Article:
In the garden, plant asters in areas to succeed other earlier-blooming perennials or to complement late summer and fall bloomers. Tall varieties make great backdrops to early-blooming peonies, iris, daisies, and salvia. Short varieties are nice companions for low-growing perennials, such as everblooming daylilies and geraniums. Once the summer flowers such as echinacea, rudbeckia and coreopsis finish, asters are happy to take over the flower workload into fall.
To create an even more colorful fall garden, mix asters with other late bloomers such as Russian sage, sedum, goldenrod, and ornamental grasses for a stunning late-season color show. Plant taller asters behind bushier perennials in fall, such as chrysanthemums, to hide any dying lower branches on the asters.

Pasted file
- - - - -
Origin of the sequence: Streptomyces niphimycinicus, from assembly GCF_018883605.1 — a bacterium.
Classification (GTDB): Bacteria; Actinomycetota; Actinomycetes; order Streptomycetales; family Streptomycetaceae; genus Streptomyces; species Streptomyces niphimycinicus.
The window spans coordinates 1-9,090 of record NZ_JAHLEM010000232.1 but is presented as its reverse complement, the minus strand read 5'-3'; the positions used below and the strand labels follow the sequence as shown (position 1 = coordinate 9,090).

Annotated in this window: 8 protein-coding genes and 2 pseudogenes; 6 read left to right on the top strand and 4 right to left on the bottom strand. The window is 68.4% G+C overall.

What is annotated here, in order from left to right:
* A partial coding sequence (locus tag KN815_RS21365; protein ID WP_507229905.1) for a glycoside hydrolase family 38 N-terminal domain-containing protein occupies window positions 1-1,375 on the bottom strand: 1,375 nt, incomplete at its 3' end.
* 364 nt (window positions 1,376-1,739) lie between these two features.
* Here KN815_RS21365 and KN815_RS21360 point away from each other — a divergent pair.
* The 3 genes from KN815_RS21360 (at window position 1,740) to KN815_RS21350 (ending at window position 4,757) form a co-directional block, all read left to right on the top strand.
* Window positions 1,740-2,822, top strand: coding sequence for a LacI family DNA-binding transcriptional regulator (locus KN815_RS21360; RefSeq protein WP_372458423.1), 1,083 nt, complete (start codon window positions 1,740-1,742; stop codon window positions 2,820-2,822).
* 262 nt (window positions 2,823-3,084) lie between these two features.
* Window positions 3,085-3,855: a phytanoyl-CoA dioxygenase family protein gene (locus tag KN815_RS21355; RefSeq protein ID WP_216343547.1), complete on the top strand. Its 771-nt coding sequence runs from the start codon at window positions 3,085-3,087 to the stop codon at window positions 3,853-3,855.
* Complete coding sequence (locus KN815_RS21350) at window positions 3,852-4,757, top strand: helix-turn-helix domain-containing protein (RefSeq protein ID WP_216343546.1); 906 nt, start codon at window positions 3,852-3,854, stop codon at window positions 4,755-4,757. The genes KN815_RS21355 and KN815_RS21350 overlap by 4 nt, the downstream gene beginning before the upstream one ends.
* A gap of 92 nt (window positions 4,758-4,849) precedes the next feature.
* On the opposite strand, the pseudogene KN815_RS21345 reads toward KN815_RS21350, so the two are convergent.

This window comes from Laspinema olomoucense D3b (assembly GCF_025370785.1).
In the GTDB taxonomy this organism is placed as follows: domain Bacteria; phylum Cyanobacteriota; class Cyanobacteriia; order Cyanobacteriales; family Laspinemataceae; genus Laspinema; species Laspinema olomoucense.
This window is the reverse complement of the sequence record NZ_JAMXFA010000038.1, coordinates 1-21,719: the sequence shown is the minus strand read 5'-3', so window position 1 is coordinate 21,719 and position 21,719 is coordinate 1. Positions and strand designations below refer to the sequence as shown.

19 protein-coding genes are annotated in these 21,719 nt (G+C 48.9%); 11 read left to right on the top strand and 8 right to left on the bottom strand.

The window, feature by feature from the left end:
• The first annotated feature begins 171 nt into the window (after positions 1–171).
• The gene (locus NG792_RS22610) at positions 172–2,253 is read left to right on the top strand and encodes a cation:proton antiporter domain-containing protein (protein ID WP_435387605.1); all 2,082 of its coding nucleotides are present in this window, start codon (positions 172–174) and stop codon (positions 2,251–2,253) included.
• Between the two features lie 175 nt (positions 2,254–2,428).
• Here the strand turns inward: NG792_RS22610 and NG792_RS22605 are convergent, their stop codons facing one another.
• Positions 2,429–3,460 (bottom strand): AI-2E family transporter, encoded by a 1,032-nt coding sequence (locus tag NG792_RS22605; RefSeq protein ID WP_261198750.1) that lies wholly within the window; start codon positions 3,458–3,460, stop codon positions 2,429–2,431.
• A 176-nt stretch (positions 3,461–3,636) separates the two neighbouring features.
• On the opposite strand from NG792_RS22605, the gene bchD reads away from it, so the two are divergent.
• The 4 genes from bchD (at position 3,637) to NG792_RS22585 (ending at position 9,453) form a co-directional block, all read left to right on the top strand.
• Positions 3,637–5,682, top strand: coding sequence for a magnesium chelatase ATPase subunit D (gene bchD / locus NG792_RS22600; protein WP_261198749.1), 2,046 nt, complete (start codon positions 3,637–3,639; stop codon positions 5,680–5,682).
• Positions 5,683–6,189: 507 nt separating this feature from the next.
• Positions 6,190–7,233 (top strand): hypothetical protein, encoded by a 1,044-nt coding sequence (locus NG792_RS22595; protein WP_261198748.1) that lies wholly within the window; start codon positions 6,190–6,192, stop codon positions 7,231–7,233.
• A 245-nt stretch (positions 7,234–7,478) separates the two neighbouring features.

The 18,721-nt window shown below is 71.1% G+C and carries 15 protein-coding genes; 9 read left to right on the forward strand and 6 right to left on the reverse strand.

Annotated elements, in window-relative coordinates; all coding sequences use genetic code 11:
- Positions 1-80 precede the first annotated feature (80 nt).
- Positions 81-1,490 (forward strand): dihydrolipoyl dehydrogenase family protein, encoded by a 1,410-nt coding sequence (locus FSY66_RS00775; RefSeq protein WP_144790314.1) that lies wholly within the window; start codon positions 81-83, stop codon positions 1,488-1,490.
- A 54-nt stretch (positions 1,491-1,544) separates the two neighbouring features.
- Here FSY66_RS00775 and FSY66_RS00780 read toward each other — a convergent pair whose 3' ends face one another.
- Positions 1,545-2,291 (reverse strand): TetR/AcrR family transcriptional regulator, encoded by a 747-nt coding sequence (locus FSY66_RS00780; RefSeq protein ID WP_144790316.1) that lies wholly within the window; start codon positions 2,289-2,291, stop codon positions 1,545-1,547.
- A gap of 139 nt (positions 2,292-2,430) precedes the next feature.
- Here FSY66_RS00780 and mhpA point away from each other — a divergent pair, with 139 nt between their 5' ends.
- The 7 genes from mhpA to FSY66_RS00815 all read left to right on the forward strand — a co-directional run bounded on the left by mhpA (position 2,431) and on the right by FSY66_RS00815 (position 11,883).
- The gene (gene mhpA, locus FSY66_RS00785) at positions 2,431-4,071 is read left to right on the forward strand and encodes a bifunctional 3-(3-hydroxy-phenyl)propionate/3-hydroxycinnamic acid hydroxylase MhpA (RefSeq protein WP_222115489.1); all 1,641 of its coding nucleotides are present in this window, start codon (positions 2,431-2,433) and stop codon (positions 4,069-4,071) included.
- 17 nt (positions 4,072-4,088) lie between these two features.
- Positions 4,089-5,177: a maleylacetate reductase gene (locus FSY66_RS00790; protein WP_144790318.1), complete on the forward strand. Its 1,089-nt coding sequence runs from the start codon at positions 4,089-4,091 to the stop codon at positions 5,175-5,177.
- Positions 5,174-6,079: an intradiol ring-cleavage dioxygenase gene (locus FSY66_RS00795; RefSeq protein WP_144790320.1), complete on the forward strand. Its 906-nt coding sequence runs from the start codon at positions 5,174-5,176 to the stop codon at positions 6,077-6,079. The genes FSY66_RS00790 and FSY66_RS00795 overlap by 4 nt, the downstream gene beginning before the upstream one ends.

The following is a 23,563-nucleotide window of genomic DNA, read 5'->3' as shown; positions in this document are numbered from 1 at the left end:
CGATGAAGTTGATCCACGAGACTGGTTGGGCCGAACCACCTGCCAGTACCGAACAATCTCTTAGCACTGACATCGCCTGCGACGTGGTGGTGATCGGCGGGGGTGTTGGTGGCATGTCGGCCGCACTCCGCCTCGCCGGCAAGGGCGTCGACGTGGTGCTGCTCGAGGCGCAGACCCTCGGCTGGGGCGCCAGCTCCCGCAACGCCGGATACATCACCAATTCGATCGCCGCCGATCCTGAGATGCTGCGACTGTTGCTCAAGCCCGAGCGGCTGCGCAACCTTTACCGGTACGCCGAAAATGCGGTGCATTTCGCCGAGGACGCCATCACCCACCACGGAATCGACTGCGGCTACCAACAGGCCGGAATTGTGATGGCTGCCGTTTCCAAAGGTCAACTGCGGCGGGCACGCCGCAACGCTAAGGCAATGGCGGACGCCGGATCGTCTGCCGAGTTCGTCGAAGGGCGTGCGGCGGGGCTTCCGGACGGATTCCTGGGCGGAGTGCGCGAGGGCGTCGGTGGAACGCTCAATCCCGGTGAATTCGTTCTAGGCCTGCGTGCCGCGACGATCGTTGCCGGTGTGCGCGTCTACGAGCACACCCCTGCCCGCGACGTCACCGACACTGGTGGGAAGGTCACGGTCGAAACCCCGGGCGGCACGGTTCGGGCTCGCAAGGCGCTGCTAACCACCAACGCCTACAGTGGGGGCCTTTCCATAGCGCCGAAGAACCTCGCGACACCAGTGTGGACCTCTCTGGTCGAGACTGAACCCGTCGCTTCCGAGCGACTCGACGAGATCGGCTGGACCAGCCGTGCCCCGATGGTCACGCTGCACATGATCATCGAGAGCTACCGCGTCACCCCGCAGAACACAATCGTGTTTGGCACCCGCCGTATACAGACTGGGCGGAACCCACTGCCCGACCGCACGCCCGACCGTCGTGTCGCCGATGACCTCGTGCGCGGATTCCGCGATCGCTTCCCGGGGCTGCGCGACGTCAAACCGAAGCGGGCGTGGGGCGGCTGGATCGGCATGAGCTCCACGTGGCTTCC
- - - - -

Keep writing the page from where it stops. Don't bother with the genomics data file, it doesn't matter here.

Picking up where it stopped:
There are many dwarf asters that are low-growing and make good additions to rock gardens and low-perennial borders. Asters can be used in containers as well. Dwarf varieties that only grow less than 1 foot tall make a nice complement to the traditional fall container arrangements. For example, the heath aster 'Snow Furry' produces clouds of white blooms that are pleasing when planted next to bright orange, purple or yellow mums or near ornamental cabbage or kale.